Build Community with Shared Agreements
How will we treat each other, ourselves, our equipment, our time as learners? Shared agreements build community. We can intentionally create a classroom culture of mutual respect and collaboration by establishing, modeling, and holding all participants accountable to supportive agreements about how we learn together. You may already have such agreements in place; you may have cocreated those with your students.
In establishing class agreements, some teachers present a prepared list for discussions, others bring in a few ideas and let the students refine and revise those, while the most constructivist start from scratch with the discussion question: what do we need as learners in order to thrive together? Whatever your strategy, time invested up front in developing class agreements aligned with your values and beliefs about a learning community reaps tremendous payoffs.
|You are responsible for your own learning and for supporting the learning of others.||You are the boss of yourself, expected to make wise choices that support your learning, including where you sit, who you work near, what materials you choose, how you use your time, and how you respond to adversity. Further, you are expected to work and learn in a way that does not detract from the learning of others, including managing your movement, volume, materials, and focus, as well as balancing your own speaking and listening in conversations.||• I see ___ making a wise choice to ask for help when she is struggling to get online.
• I notice ___ choosing a quiet place to finish her work, away from distractions.
• I hear ___ taking time to explain her thinking in support of ___’s learning.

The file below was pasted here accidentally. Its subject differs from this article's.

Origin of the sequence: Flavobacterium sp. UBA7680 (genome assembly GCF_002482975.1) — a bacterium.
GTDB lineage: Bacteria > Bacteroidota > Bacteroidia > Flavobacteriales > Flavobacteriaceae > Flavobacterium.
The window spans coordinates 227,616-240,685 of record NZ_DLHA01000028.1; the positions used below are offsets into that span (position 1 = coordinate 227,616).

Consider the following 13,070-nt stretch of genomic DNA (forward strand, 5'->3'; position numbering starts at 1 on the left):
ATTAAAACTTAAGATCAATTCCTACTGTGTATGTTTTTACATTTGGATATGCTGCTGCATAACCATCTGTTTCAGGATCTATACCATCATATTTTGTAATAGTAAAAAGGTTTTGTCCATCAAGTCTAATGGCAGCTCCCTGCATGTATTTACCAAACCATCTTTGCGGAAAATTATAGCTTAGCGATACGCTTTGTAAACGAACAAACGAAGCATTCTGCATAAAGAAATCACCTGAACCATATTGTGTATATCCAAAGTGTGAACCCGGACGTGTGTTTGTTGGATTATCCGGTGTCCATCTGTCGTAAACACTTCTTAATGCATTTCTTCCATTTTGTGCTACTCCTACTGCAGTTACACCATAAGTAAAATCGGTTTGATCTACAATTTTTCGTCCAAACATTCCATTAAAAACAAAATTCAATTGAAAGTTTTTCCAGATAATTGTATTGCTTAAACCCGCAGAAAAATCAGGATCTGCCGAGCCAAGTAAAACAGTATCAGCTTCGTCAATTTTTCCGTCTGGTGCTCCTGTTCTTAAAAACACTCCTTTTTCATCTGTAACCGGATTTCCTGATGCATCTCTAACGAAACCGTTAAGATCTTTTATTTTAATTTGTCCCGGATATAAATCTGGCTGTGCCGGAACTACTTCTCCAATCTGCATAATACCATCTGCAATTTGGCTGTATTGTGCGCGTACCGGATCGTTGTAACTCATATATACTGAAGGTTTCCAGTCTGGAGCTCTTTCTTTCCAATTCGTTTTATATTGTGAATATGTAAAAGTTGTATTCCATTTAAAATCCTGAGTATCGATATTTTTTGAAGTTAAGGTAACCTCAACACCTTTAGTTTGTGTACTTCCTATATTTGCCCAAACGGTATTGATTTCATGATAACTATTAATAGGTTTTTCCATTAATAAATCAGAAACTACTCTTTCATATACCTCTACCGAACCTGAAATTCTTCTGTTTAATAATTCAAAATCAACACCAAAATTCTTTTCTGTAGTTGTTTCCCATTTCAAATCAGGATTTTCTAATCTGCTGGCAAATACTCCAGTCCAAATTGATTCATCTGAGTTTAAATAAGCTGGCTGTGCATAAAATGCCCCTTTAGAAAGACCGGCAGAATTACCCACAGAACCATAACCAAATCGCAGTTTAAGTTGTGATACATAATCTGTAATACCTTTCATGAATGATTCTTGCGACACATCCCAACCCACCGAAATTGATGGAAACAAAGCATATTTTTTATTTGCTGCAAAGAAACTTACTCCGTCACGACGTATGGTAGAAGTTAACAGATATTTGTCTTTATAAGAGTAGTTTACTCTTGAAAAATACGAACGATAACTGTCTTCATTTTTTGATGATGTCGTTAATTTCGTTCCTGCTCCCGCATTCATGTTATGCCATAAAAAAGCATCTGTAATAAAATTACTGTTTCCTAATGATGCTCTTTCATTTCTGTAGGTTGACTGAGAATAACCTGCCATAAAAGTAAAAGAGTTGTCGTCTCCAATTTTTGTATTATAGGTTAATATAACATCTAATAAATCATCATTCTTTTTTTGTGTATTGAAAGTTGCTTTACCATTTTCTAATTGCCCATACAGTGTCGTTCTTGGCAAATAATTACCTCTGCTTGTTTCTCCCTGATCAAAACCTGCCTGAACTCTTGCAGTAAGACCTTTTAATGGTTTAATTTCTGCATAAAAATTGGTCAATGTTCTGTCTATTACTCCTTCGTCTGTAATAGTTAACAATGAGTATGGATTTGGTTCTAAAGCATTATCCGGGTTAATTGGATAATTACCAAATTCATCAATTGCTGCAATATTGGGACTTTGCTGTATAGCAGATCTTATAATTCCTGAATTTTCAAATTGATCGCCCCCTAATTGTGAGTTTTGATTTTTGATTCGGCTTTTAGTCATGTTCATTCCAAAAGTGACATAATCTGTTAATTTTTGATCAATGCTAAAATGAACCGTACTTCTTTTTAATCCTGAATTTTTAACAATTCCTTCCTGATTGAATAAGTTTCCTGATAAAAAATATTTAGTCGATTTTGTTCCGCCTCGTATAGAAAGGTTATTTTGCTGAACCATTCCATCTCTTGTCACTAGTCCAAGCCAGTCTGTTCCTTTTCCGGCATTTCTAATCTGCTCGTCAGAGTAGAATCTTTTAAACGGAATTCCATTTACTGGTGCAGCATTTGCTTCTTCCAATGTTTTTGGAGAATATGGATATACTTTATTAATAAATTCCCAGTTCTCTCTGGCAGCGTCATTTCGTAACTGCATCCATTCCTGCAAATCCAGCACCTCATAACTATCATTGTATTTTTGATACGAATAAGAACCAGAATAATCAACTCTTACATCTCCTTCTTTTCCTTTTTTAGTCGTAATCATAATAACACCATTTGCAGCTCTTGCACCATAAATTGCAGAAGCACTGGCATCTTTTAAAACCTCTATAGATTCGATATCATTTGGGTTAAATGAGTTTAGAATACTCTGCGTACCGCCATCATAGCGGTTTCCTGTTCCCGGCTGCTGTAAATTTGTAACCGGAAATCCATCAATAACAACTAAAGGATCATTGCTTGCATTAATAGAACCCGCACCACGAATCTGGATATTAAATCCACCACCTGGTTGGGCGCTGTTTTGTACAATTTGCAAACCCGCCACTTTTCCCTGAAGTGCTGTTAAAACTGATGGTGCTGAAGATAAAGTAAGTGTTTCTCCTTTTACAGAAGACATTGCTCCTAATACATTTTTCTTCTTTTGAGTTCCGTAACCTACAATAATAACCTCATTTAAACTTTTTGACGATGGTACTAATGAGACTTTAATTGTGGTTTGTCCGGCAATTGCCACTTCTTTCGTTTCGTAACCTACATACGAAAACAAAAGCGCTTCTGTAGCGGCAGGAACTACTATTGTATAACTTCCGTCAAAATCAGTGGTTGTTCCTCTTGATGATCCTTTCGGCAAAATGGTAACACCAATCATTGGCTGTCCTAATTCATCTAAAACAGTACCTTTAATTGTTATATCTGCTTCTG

|• What is your responsibility as a learner right now?
• How are you supporting _____’s learning?
• What do you need in order to take responsibility for your learning?
|Share with humility.||When presenting your thinking with a partner, small group, or in a whole class discussion, share confidently yet respectfully. Allow time for others to respond and ask questions. Appreciate and respond to their questions as probes to deepen your thinking and understanding||• I appreciate how ___ concisely explained her work and then invited the group to ask questions.
• I respect how ___ described her plan so far and then invited input from peers.
|• How do you think you sound to your classmates?
• How are you inviting your peers to push your thinking?
|Listen with the intent to understand.||When peers or teachers are sharing, focus your mind and body and work hard to make sense of what they are describing||• ___is ready with a question, which shows he has been working hard to make sense.
• I can see that I have ____’s entire attention because he is facing me with curious eyes.
|• How can you show you are listening?
• As a listener, what are you wondering?
|No one is done until everyone is done, understands and can explain||As collaborators, you need to attend to the learning of everyone in your group: if one person has finished her own task, it is her duty to see how she can support the learning of peers- not just help them complete the work, but truly collaborate until each member of the team understands and can explain.||• This group is deep in conversation, ensuring that all members understand.
• I saw ___ work closely with ___ and support her understanding.
|• Does everyone understand?
• Is everyone ready to explain?
• What does your team need in order for everyone to be done?
Creating Classroom Climate
Use this template as inspiration to create or revise your own classroom agreements. Shared, documented understandings about how you will operate and support all learners eliminates confusion around classroom behaviors and procedures helps cultivate an atmosphere of trust and support between students and maximizes time for learning.
Hoffer, Wendy Ward. Cultivating STEM Identities, Strengthening Student and Teacher Mindsets in Math and Science. Heinemann Publishing, 2016. (28-29)
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